December 29, 2022


Albéniz: Suite from “The Magic Opal”; Ravel: Don Quichotte à Dulcinée; Enrique Granados: Cinco Pièzas Populares; Joaquín Turina: Poema en Forma de Canciones; Manuel de Falla: Cuatro Pièzas Españolas. The Great Necks Guitar Trio (Adam Levin, Scott Borg and Matthew Rohde). Navona. $14.99.

Georges Raillard: Guitar Music. David William Ross, guitar. Navona. $14.99.

20 for 20: New Music for Cello. Inbal Segev, cello. AVIE. $27.99 (2 CDs).

     The guitar is irrevocably linked to Spain and Spanish music, and to the music of Spain-influenced or formerly Spain-ruled parts of the world – but the Great Necks Guitar Trio, in addition to having an especially clever name, clearly believes there is not quite enough guitar music by Spanish composers or associated with the nation. Hence their delightful Navona CD featuring three-guitar arrangements of suites by five composers who were well-versed in the Spanish musical idiom, whether by birth or adoption. Pirates, ghosts and the usual-for-the-stage impossible love are the plot elements of Isaac Albéniz’ The Magic Opal, a two-act comic opera dating to 1893. Albéniz is not often thought of as a major composer for the stage, but his music for The Magic Opal has just the right light touch for the material, as the three excerpts here show – and the interplay among the guitars in this arrangement is quite effective, especially in the extended “Intermezzo” and the bouncy “Ballet.” Ravel’s Don Quichotte à Dulcinée is the composer’s final completed work (1932-33), and this three-song cycle translates more effectively than might be expected to guitar trio: each song is brief and has a picturesque quality that the performers communicate effectively. Granados’ Cinco Pièzas Populares are all more extended than any of the three Ravel pieces, and present a pleasantly evocative set of interpretations of dance forms, with “Zapateado” and “Moresque” using the three-guitar arrangement to particularly good effect. Turina’s Poema en Forma de Canciones, a five-song cycle from 1918, adapts somewhat less well to three-guitar format than Ravel’s more-atmospheric song cycle. Like all the music on the disc, it is played very well indeed, but in this case the absence of a voice does not serve the music to particularly good effect. The well-known Cuatro Pièzas Españolas by Manuel de Falla, on the other hand, come across exceptionally well here. These works have a clear resemblance to the music of Albéniz, to whom they were dedicated, but they are harmonically inventive and filled with elegant contrapuntal passages that fit the three-guitar arrangement very nicely. Although 70 minutes of short pieces arranged for three guitars will be a bit much for many listeners, the first-rate performances and the chance to hear some distinctly Spanish-sounding music in attractive (if not original) guise will make this CD enjoyable for many audiences.

     The enjoyment is a bit more attenuated on another guitar-focused Navona disc, this one featuring 10 contemporary single-guitar pieces by Georges Raillard (born 1957). Almost as long as the Great Necks Trio’s recording, this CD featuring David William Ross shows the limitations of a single guitar in comparison to a guitar trio: once again the material is played with great skill, but the solo-guitar sound wears thin rather quickly, especially since Raillard does not use the instrument nearly as evocatively as do the composers whose arrangements appear on the three-guitar disc. Rapsodia costera ambles along; the five-movement En el pinar varies from a near-static presentation to a sprightlier one and back again; Fading Sounds does not so much fade as go through a series of stops-and-starts; Cut Flowers, a two-and-a-half-minute miniature, is pleasant rather than expressly evocative; and the two-movement Winter Threat sounds neither particularly wintry nor particularly threatening. Longer than those two movements together, the single-movement Diverging Spirits uses the guitar’s sound in some interesting ways, although it tends to make the same point over and over again, while Lighthouse, another two-and-a-half-minute work, also meanders but also uses various guitar sonorities well. Stray Thoughts differs a bit from the other pieces on the disc through its quotidian focus: its three movements are “Digging in the Backgrounds,” “Escaping Bird,” and “Indian Siesta.” The titles directly invite listeners to envision specific scenes – but unfortunately the music does seem especially closely connected to those scenes, although the final movement does have a certain soporific quality. The last two pieces on the disc contrast significantly with each other. Feverish Freezing (Nocturne) features a pleasant rocking motion, although its thematic material is not particularly relaxing, while Alive perks things up to a considerable degree. Ross’ admirable handling of all these works cannot conceal the fact that the music itself is rather thin, and while elements of many pieces are intermittently interesting, there is very little here that sustains well or sounds like something with ongoing appeal except to guitar aficionados in search of contemporary, most likely unfamiliar music.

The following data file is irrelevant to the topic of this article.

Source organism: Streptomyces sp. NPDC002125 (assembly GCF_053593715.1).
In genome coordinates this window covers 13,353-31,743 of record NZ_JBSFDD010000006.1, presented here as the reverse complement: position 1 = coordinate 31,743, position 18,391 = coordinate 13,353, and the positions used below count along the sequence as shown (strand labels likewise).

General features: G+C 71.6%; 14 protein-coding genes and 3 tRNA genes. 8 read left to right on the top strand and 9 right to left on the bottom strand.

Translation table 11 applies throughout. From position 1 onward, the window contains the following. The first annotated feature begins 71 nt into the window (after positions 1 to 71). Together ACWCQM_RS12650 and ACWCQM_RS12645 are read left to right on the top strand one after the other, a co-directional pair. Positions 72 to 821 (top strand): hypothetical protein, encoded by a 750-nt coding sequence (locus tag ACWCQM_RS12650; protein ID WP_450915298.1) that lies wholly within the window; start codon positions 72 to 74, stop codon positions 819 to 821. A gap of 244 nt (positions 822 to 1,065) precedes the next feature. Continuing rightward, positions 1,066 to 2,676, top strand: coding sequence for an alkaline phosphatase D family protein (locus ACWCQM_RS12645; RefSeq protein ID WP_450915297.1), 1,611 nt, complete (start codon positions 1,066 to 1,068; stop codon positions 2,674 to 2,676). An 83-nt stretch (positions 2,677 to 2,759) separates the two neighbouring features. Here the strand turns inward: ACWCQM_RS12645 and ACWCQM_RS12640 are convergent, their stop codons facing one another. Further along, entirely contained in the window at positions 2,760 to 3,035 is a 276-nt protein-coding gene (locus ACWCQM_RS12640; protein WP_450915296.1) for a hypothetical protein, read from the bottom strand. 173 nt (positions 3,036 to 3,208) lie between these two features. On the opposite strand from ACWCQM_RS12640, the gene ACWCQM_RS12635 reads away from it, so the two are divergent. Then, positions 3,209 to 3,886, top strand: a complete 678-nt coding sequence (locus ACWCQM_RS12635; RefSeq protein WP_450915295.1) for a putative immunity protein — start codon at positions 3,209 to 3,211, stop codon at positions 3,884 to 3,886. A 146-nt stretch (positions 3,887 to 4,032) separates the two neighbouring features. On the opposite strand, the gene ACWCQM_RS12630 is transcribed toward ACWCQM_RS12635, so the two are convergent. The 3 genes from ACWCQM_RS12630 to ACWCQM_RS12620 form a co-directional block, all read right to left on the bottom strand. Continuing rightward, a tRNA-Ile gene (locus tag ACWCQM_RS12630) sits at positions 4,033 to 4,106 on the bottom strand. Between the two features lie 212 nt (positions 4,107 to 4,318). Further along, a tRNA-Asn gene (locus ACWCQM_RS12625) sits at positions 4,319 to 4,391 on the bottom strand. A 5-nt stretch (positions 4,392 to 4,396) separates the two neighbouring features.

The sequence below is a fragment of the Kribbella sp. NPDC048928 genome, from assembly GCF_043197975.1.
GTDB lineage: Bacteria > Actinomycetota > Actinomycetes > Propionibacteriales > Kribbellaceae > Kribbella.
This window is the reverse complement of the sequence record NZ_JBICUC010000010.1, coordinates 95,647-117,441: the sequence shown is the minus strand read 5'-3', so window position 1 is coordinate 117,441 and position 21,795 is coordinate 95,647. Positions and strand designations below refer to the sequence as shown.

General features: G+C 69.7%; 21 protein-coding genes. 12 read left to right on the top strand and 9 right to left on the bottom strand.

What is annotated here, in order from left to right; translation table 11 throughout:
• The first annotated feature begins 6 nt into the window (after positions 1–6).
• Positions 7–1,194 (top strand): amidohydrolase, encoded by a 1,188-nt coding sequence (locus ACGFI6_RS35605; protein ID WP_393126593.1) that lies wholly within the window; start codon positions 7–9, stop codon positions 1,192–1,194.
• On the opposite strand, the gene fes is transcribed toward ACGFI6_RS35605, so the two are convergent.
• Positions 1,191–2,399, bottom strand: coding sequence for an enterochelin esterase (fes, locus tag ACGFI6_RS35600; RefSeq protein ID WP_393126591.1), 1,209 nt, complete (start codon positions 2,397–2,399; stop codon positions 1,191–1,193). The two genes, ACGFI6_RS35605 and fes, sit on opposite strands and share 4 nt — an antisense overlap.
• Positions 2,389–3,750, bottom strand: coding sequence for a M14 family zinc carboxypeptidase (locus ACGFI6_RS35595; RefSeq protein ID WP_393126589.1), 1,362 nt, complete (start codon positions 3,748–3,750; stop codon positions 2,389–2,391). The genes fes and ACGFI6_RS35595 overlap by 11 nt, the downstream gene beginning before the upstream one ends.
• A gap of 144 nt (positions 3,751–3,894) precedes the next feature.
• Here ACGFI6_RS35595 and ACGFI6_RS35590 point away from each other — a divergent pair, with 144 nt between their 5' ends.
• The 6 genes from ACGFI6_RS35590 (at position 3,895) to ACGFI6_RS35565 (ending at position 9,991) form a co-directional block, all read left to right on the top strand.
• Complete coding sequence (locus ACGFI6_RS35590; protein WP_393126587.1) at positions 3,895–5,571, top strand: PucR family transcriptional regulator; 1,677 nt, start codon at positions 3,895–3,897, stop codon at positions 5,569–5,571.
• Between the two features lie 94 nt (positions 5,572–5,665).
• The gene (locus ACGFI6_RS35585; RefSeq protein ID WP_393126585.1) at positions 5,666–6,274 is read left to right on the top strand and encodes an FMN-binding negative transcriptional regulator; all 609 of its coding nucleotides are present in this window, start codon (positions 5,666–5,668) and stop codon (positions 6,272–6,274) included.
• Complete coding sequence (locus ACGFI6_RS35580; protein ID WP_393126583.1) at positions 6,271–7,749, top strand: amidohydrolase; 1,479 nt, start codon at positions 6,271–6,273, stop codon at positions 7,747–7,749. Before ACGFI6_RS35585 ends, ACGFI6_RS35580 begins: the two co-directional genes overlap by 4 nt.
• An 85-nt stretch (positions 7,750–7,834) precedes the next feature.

The sonorous nature of the cello and its fundamentally warm and beautiful tone make it easier to compose works with emotional connection than is the case when writing for guitar. But contemporary composers are as likely to write “against” the cello’s inherent sound as for it – although it is worth remembering just how wrongheaded conductor Josef Hellmesberger now seems with his quip that Brahms' Violin Concerto was "a concerto not for, but against the violin." A new two-CD set from AVIE, featuring cellist Inbal Segev, provides a highly unusual opportunity to hear how 20 of today's composers regard the instrument –and also how they connect music to the world around them, since Segev commissioned them to use music to document the world's current difficult times. This is a tall order and not one especially well-suited to music, but the project is nevertheless an interesting one, in part because of its sheer difficulty and overreach. Segev performs the music here on two cellos, a 1673 Ruggieri and a 1957 Becker, and actually combines the two instruments intriguingly, through overdubbing, for the opening work, Room to Move for cello octet, by Viet Cuong (born 1990). The other composers here are Fernando Otero (born 1972), James Lee III (born 1975), Timo Andres (born 1985), Sophia Bass (born 1996), Bruce Wolosoff (born 1955), Avner Dorman (born 1975), Vijay Iyer (born 1971), Christopher Cerrone (born 1984), Angélica Negrón (born 1981), John Luther Adams (born 1953), Adolphus Hailstork (born 1941), Gloria Coates (born 1938), Agata Zubel (born 1978), Christopher Tyler Nickel (born 1978), Molly Joyce (born 1992), Camille el Bacha (born 1989), Oscar Bettison (born 1975), Immanuel Wilkins (born 1998), and Stewart Goodyear (born 1978). A 21st "bonus" composition called Beyond is by Segev herself, and features a cello quartet including Segev, Caleb van der Swaagh, Karen Ouzonian, and Brook Speltz. The vast majority of these composers will be wholly unknown to most listeners; and as is inevitable in an extended anthology, some of the music will be far more congenial for some listeners while other works will be more appealing to different people. The pieces are all short, ranging from just under three minutes to just under 10, so anyone who happens not to care for a particular work will not have long to wait for the next – which may make it worthwhile to hear pieces all the way through instead of skipping those whose earlier sections prove less than engaging. Most of the pieces are self-contained, although Otero's is an arrangement for cello, string quartet, and double bass of his Concerto for Cello and String Orchestra. The way composers combine the cello with other instruments is one of the most-intriguing elements of this project: Bass' Taal-Naad Naman is for cello, tabla and tanpura; Dorman's Elegy for the Victims of Indifference is for cello and accordion; Negrón's Ruta Panorámica is for cello, bandoneón and electronics; Adams' A Weeping of Doves is for eight cellos; Hailstork's Hora is for cello and marimba; Zubel's Unisono III incorporates voice as well as cello and electronics; and so on. The occasional work for cello solo (e.g., Coates' Berceuse) becomes a welcome pause in the multiple colorations offered in the other music, and several pieces for cello and piano help ground the whole project reasonably firmly in more-traditional treatment of such a rich-sounding stringed instrument. Some of these pieces insist on their relevance through titles intended to reflect the circumstances of the commission: Nickel's Fractures of Solitude and Joyce's It Has Not Taken Long, for instance, as well as the pieces by Adams and Dorman. Other titles are more enigmatic but are also intended to reflect the composers' views of recent world events: Iyer's The Window, Wolosoff's Lacrymae, and Cerrone's The Pleasure at Being the Cause, for example. There is no single work that stands out here as highly memorable, although every piece is well-constructed and appears to have been thoughtfully created to reflect Segev's commission and, in many cases, her thoughtful and often-elegant performance style. The reality is that none of these pieces is really a standalone work: each can be heard entirely on its own, but the whole point of this multifaceted collection is not to hear them that way, but to listen to the totality of the music and thus have a sense of how these composers have absorbed and reflected the circumstances of the world in which they created this material. This is a very, very rarefied release that will inevitably become dated quite quickly – at which point it will be easier to hear the works as individual pieces. But for now, it is something to produce enjoyment and thoughtfulness for listeners who want to contemplate, on their own, the difficult recent circumstances through which they and these composers have lived, with at best some measure of solace to be taken from Segev's playing and her cello's interactions with a variety of other instruments.